「I write to review your office’s decision, which rejected my application dated July 3 in seeking the (i) names, (ii) respective courts, and (iii) official titles of the magistrates designated by the Chief Executive under The Law of the People's Republic of China on Safeguarding National Security in the Hong Kong Special Administrative Region (“NSL”).
It is worth setting out the background of this application. The NSL was formally gazetted on June 30, where the first charge has arisen from the event on July 1.
At 2pm on July 3, a government spokesperson said via a press statement entitled “Establishment of Committee for Safeguarding National Security of HKSAR”, and mentioned the following:
“As required by Article 44(1) of the National Security Law, the Chief Executive, after consulting the Committee and the Chief Justice of the Court of Final Appeal, has also designated six serving magistrates from the Judiciary as designated judges to handle cases concerning offences endangering national security.” (emphasis added)
The request under the Code on Access to Information (“the Code”) was raised at 6pm on the same day of July 3 by email to the Chief Executive’s Office, setting out the three kinds of information aforementioned.
The grounds of review include:
(1) The CE Office cited the wrong reason
It was important to bear in mind that the application was specific to the six magistrates designated, not other judges at high level courts yet to be appointed at the time.
Rejecting the request, your office cited paragraph 2.17 under the Code that “Information which will soon be published, or the disclosure of which would be premature in relation to a planned announcement or publication.”
This is however clearly a wrong interpretation of the exemption under the Code to provide a simple answer to a question of undeniable public interest.
The paragraph 2.17.1, 2.17.2, and 2.17.3 of Guidelines on Interpretation and Application of the Code clearly suggested the exemption is only to protect information, in their final form, “which will be published by the department within 60 days after the request is made”, “since the record containing the information will be a public document once it is published/announced”.
The request on July 3 was in relation to a final decision with regards to the six magistrates, which is already published by the government at the time. In fair interpretation of the Code, the request never comes any close to being qualified as “soon to be published” or “premature”. It’s already published and in public domain, it’s a matter of details of who, which court, and what’s the original role in the Judiciary.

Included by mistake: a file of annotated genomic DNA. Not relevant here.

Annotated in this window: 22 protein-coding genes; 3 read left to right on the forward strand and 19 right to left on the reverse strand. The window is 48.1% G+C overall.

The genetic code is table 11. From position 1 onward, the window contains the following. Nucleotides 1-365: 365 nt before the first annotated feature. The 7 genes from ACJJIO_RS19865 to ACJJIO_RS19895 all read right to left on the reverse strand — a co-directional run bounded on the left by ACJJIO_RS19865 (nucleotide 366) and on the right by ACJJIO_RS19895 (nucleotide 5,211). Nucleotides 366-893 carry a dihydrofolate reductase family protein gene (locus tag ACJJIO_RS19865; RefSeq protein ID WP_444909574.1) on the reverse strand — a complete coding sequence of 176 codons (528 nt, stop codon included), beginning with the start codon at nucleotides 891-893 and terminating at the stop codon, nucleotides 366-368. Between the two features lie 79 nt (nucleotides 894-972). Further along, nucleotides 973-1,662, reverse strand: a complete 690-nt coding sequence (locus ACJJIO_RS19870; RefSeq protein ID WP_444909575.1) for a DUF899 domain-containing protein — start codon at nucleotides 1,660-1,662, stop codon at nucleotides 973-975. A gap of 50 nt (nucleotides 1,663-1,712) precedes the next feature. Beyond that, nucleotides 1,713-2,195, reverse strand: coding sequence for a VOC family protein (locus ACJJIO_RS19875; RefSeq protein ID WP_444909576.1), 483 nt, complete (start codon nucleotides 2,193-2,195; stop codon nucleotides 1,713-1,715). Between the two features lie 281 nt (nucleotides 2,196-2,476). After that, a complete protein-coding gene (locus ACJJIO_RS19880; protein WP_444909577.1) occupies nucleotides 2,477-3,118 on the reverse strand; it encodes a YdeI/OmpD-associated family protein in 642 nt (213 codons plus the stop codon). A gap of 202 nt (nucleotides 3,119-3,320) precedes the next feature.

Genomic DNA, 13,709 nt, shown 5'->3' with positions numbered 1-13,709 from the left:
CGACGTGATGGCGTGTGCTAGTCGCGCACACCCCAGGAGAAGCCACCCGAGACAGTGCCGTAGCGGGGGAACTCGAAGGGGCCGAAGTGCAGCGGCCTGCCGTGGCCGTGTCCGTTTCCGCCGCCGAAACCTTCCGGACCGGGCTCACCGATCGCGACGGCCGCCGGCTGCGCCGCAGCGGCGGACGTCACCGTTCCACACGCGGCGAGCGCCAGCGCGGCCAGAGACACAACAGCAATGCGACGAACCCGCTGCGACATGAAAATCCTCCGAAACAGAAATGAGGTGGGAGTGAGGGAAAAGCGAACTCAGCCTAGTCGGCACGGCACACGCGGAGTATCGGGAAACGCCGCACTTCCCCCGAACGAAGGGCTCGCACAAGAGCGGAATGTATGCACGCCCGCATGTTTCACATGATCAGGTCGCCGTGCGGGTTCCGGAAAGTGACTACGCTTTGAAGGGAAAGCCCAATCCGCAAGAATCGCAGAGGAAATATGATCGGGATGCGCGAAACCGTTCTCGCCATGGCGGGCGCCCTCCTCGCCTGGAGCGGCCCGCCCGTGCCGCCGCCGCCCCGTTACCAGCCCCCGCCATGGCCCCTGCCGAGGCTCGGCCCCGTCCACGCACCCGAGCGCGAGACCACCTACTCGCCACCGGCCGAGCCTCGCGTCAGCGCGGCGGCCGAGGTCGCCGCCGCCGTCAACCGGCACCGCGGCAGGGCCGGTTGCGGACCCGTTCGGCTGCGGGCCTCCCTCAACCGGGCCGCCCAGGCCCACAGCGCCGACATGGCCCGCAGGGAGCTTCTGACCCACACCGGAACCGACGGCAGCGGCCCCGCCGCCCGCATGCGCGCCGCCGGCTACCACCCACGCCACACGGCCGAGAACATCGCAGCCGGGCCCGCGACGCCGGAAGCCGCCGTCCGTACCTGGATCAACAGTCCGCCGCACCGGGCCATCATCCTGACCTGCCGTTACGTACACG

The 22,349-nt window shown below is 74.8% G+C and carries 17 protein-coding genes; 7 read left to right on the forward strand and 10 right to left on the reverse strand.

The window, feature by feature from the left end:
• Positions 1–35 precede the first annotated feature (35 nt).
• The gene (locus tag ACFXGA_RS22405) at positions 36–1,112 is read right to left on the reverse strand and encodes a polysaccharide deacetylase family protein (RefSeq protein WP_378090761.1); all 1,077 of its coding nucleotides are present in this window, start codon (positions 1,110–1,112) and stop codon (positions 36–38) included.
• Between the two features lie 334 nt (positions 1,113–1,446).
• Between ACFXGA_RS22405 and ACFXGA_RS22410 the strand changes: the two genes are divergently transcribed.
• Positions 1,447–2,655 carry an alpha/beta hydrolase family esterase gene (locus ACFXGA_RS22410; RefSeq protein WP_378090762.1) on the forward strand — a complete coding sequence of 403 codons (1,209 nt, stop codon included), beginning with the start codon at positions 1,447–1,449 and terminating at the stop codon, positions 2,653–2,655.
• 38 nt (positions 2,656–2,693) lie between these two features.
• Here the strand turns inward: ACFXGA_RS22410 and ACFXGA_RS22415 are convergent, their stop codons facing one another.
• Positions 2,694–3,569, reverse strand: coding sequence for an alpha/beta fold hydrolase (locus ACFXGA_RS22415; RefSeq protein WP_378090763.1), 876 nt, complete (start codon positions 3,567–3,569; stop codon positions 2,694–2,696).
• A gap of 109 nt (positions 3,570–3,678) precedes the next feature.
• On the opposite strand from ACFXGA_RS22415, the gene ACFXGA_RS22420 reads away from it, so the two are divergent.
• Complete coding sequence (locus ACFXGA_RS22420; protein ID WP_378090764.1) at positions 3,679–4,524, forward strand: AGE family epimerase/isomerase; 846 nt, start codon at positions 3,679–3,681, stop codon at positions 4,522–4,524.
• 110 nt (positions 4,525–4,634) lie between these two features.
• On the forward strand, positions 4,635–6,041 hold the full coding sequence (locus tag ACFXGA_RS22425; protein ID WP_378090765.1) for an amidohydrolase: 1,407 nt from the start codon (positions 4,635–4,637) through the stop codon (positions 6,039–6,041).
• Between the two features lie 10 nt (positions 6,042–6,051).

Also worth considering, the relevant laws that govern court procedures stipulate that the name of the judges should be made clear to both the accused and the public, which made it even more compelling to provide names of the magistrates.
(2) The promise to disclose information never materialised
In rejecting the request, the Chief Executive’s Office claimed “the Chief Executive will continue to designate judges at other courts, and will disclose the relevant information all at one time”.
Firstly, the argument has unfairly raised the hurdle of the disclosure to all judges under the NSL. It was never the intention of the request- it was plainly about the magistrates, not others. Because there was an unfilled position in other levels of court, does not change the fact that the six magistrates are already a final and published information that warrant to be disclosed.
As an illustration of the example, the Chief Executive has regularly appointed judges and deputies judges under the recommendation of Judicial Officers Recommendation Commission, despite there are still unfilled position in various levels of courts. That will not stop the positive duty of the administration to disclose the judges and deputy judges appointed since they took office and started presiding over cases, instead of waiting for all positions filled.
Secondly, paragraph 2.17.1 of the Guidelines on Interpretation and Application of the Code stated “This provision may be used to protect information which will be published by the department within 60 days after the request is made.”
60 days have clearly passed after the initial request, but neither names of the six magistrates, nor the names of the judges from High Court and the Court of Final Appeal designated by the Chief Executive under the NSL have been released by the government.
(3) Updates should be given
While the publication of the judges designated did not happen within 60 days after the request made, based on the proper interpretation of the Code, the original request should be released since paragraph 2.17.3 of the Guideline clearly stated “If publication does not take place, the information should be released forthwith..”.